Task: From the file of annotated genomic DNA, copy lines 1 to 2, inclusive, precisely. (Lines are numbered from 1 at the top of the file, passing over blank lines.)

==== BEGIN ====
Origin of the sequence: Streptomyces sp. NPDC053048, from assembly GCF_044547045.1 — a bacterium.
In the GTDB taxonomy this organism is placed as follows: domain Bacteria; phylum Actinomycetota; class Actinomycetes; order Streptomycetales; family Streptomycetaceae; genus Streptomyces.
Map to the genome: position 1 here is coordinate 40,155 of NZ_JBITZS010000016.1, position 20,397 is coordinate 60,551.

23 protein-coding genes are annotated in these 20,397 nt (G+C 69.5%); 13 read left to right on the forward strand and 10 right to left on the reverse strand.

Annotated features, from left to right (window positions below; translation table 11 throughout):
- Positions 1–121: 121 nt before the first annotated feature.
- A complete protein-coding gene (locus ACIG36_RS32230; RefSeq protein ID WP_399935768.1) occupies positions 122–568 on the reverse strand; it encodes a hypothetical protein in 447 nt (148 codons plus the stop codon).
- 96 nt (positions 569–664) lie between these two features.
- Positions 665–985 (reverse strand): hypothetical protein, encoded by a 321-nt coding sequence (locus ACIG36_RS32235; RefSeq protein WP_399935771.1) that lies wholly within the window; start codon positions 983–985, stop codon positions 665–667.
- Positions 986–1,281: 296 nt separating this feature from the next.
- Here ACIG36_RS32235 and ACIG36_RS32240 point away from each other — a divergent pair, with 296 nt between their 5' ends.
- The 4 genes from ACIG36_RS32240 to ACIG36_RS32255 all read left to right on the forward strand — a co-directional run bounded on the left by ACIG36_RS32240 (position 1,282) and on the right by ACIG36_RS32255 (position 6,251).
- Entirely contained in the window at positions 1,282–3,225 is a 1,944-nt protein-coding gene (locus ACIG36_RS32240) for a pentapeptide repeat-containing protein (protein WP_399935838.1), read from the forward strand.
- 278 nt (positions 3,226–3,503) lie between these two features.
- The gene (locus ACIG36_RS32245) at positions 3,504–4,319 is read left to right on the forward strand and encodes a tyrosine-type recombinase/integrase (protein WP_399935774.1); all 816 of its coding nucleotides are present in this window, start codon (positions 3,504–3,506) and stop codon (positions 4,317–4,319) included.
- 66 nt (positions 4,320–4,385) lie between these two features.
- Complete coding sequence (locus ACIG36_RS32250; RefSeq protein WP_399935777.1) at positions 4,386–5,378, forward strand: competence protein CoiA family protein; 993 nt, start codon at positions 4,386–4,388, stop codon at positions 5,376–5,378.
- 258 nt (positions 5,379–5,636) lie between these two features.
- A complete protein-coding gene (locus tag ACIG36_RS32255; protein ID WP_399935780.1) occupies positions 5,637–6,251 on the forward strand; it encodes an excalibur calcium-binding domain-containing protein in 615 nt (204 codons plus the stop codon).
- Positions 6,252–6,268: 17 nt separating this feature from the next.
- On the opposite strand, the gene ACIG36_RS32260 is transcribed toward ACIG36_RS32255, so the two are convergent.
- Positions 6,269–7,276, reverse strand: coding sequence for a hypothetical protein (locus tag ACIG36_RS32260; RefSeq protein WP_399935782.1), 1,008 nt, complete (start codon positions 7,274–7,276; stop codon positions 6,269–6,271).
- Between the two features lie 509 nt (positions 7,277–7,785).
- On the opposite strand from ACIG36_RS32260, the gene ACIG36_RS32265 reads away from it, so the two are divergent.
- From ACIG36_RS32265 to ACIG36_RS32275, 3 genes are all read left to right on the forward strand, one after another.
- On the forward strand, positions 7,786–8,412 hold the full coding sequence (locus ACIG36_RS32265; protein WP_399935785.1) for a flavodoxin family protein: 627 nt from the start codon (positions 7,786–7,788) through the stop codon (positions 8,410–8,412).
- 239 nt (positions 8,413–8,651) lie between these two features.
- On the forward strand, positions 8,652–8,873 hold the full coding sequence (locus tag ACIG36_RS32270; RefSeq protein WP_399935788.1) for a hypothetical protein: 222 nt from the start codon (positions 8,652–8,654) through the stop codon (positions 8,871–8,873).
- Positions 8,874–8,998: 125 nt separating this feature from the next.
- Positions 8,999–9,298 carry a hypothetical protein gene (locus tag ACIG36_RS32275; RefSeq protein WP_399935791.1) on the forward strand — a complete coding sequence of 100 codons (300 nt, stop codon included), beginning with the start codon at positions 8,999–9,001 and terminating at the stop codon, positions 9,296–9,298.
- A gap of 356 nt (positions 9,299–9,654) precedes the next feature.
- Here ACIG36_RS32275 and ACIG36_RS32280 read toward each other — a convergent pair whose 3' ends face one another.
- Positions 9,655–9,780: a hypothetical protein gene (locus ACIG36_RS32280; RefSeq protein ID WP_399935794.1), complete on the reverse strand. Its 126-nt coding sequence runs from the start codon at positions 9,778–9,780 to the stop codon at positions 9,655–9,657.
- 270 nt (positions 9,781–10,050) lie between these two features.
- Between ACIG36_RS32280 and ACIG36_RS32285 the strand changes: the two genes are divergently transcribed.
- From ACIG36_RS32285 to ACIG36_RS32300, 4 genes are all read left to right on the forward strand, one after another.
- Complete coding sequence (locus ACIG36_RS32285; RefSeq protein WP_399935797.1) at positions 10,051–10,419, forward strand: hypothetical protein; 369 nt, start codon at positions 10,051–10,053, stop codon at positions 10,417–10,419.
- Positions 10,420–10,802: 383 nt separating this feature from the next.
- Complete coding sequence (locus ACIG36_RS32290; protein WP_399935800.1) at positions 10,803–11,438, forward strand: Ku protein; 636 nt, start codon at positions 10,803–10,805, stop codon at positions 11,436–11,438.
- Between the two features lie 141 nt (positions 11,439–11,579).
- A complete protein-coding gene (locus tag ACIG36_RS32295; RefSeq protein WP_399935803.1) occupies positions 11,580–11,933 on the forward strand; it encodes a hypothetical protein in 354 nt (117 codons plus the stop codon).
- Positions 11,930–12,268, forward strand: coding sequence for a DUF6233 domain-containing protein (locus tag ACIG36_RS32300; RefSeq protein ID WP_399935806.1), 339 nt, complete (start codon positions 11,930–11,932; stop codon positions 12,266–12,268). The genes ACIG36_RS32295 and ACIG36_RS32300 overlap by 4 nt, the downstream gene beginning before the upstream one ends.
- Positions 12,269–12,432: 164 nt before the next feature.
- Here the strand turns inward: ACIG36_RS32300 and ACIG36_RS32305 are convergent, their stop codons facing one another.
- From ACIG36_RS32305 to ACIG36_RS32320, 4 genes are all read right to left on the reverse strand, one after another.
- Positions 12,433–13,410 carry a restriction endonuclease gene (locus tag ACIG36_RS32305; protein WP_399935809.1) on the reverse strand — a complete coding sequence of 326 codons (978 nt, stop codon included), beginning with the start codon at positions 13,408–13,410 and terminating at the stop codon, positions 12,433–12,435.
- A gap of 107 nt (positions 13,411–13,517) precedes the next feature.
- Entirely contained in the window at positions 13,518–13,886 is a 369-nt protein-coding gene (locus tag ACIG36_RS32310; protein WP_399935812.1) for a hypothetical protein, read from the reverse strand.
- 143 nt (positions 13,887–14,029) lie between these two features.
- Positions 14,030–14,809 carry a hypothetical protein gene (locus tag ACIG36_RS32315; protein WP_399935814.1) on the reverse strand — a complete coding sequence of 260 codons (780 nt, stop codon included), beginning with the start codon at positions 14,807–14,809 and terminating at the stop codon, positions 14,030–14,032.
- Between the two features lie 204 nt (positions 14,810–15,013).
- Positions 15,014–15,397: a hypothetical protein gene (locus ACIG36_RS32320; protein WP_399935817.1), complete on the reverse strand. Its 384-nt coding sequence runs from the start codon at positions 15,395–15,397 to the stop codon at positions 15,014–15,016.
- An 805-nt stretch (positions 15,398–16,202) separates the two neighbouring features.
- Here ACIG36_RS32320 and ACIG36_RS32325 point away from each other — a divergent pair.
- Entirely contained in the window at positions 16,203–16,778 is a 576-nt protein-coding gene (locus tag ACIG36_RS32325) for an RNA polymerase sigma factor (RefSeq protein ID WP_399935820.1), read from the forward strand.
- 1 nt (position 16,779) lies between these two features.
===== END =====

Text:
Origin of the sequence: Streptomyces sp. NPDC053048, from assembly GCF_044547045.1 — a bacterium.
In the GTDB taxonomy this organism is placed as follows: domain Bacteria; phylum Actinomycetota; class Actinomycetes; order Streptomycetales; family Streptomycetaceae; genus Streptomyces.